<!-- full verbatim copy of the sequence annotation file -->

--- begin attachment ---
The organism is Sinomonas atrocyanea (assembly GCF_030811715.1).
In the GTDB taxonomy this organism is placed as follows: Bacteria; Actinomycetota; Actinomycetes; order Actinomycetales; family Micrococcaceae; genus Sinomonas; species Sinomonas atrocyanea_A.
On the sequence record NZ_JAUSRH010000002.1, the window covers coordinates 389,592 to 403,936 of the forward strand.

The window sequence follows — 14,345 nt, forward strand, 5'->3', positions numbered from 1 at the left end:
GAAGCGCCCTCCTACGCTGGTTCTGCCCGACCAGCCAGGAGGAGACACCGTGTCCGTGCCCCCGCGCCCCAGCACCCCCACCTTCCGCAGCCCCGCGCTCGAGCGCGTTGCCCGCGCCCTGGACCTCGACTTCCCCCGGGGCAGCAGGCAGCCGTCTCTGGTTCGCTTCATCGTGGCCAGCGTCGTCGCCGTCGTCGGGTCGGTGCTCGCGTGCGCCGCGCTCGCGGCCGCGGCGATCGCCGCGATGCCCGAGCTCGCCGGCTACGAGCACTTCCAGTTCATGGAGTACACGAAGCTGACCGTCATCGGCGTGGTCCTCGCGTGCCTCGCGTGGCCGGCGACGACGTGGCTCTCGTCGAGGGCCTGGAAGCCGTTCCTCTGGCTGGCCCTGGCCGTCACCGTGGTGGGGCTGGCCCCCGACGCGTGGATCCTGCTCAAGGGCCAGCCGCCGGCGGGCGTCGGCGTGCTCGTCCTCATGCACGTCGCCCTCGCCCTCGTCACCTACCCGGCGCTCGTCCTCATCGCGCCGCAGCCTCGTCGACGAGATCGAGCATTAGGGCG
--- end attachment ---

The organism is Sinomonas atrocyanea (assembly GCF_030811715.1).
In the GTDB taxonomy this organism is placed as follows: Bacteria; Actinomycetota; Actinomycetes; order Actinomycetales; family Micrococcaceae; genus Sinomonas; species Sinomonas atrocyanea_A.
On the sequence record NZ_JAUSRH010000002.1, the window covers coordinates 389,592 to 403,936 of the forward strand.

The window sequence follows — 14,345 nt, forward strand, 5'->3', positions numbered from 1 at the left end:
GAAGCGCCCTCCTACGCTGGTTCTGCCCGACCAGCCAGGAGGAGACACCGTGTCCGTGCCCCCGCGCCCCAGCACCCCCACCTTCCGCAGCCCCGCGCTCGAGCGCGTTGCCCGCGCCCTGGACCTCGACTTCCCCCGGGGCAGCAGGCAGCCGTCTCTGGTTCGCTTCATCGTGGCCAGCGTCGTCGCCGTCGTCGGGTCGGTGCTCGCGTGCGCCGCGCTCGCGGCCGCGGCGATCGCCGCGATGCCCGAGCTCGCCGGCTACGAGCACTTCCAGTTCATGGAGTACACGAAGCTGACCGTCATCGGCGTGGTCCTCGCGTGCCTCGCGTGGCCGGCGACGACGTGGCTCTCGTCGAGGGCCTGGAAGCCGTTCCTCTGGCTGGCCCTGGCCGTCACCGTGGTGGGGCTGGCCCCCGACGCGTGGATCCTGCTCAAGGGCCAGCCGCCGGCGGGCGTCGGCGTGCTCGTCCTCATGCACGTCGCCCTCGCCCTCGTCACCTACCCGGCGCTCGTCCTCATCGCGCCGCAGCCTCGTCGACGAGATCGAGCATTAGGGCG